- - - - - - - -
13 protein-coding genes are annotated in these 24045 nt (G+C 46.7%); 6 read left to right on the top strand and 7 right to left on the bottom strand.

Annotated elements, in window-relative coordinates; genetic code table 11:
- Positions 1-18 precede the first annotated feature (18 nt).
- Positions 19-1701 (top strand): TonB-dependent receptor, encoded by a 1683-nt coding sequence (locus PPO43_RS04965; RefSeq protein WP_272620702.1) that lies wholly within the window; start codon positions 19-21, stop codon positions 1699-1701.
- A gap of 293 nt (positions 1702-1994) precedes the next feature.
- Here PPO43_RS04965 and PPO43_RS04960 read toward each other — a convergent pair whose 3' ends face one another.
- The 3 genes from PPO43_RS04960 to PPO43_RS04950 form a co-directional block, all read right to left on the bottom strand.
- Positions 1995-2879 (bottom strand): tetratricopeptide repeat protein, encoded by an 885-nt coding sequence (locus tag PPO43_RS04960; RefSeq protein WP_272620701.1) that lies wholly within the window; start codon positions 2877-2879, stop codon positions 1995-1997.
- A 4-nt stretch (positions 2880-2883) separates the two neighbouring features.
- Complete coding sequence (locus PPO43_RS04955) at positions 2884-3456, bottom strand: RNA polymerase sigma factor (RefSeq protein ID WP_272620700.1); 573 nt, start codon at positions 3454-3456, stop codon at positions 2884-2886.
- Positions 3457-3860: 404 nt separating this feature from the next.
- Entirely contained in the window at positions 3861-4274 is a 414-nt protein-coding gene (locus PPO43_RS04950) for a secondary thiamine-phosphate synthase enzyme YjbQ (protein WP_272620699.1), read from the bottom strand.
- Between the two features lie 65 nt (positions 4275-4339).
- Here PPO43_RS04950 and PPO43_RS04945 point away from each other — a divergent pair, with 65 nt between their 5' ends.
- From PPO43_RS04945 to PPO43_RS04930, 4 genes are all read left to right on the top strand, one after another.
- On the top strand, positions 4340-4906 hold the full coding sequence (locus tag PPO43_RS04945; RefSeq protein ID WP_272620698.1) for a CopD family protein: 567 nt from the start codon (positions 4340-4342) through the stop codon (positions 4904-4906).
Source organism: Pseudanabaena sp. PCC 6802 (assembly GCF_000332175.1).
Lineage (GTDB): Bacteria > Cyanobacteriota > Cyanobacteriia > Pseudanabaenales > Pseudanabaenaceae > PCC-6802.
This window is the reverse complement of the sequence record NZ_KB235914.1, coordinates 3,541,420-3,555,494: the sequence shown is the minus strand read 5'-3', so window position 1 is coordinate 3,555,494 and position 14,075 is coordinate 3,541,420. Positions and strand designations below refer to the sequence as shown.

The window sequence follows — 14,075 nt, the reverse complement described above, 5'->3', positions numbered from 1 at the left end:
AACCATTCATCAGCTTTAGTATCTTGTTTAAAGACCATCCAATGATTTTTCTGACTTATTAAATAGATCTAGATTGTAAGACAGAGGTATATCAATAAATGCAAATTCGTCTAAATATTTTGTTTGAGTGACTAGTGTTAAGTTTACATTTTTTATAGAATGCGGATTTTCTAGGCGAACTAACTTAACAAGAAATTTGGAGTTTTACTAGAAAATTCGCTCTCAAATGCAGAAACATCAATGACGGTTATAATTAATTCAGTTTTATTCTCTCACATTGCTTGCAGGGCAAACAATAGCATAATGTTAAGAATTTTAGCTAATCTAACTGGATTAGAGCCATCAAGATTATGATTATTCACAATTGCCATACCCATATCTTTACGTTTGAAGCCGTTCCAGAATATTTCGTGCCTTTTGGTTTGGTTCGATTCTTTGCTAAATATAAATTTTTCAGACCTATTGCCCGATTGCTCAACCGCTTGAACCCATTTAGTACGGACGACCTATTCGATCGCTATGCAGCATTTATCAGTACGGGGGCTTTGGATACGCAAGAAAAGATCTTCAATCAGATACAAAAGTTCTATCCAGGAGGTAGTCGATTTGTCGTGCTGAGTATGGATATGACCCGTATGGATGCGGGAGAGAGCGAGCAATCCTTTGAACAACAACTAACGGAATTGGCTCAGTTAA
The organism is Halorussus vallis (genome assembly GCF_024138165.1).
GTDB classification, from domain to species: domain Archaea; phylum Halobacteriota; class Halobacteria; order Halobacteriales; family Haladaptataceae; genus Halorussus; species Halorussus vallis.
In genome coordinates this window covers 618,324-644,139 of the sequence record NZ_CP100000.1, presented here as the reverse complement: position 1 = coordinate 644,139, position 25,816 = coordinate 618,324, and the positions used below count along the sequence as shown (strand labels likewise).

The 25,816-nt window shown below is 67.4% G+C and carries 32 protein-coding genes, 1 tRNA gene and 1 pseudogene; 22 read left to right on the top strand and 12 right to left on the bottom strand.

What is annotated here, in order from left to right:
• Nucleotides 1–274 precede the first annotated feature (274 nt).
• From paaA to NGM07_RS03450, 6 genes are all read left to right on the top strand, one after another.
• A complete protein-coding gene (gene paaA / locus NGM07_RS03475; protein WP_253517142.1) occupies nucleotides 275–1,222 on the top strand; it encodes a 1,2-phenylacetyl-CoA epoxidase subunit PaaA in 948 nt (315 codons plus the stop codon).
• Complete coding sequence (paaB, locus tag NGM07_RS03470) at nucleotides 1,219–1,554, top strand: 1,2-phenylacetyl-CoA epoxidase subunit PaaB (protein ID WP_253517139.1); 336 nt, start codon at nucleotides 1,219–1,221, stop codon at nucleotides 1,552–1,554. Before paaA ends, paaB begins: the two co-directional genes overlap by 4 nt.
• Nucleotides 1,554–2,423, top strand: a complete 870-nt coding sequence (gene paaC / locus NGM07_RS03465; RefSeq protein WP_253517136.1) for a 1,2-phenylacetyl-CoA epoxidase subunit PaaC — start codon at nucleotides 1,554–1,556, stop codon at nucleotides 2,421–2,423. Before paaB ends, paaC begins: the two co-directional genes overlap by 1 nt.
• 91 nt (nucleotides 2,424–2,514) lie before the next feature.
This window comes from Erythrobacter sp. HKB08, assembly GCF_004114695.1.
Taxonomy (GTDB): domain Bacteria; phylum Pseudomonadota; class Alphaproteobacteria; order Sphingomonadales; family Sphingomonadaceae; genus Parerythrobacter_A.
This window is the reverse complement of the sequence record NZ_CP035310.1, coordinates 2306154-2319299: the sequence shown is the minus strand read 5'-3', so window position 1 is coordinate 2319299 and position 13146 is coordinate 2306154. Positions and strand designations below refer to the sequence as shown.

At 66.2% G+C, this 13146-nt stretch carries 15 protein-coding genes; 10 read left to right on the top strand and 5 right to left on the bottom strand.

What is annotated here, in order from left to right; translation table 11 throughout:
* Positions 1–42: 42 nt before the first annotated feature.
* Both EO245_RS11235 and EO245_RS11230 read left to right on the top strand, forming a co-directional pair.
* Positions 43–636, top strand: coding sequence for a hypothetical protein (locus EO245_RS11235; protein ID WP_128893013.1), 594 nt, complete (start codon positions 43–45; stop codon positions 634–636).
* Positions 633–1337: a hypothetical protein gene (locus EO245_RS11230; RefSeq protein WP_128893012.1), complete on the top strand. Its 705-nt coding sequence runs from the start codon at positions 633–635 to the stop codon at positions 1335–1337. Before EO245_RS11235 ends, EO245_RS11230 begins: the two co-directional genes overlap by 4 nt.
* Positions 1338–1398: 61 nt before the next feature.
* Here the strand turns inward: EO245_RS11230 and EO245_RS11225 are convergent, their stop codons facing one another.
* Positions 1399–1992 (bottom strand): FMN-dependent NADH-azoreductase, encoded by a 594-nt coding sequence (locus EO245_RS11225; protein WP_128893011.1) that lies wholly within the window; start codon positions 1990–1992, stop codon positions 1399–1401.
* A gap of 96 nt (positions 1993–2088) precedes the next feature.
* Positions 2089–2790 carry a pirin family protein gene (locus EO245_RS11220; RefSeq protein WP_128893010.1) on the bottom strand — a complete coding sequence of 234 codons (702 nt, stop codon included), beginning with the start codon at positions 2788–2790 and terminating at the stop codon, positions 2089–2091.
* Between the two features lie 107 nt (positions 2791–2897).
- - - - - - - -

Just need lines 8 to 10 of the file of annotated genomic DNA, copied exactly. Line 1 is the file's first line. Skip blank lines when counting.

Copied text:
- Positions 1995-2879 (bottom strand): tetratricopeptide repeat protein, encoded by an 885-nt coding sequence (locus tag PPO43_RS04960; RefSeq protein WP_272620701.1) that lies wholly within the window; start codon positions 2877-2879, stop codon positions 1995-1997.
- A 4-nt stretch (positions 2880-2883) separates the two neighbouring features.
- Complete coding sequence (locus PPO43_RS04955) at positions 2884-3456, bottom strand: RNA polymerase sigma factor (RefSeq protein ID WP_272620700.1); 573 nt, start codon at positions 3454-3456, stop codon at positions 2884-2886.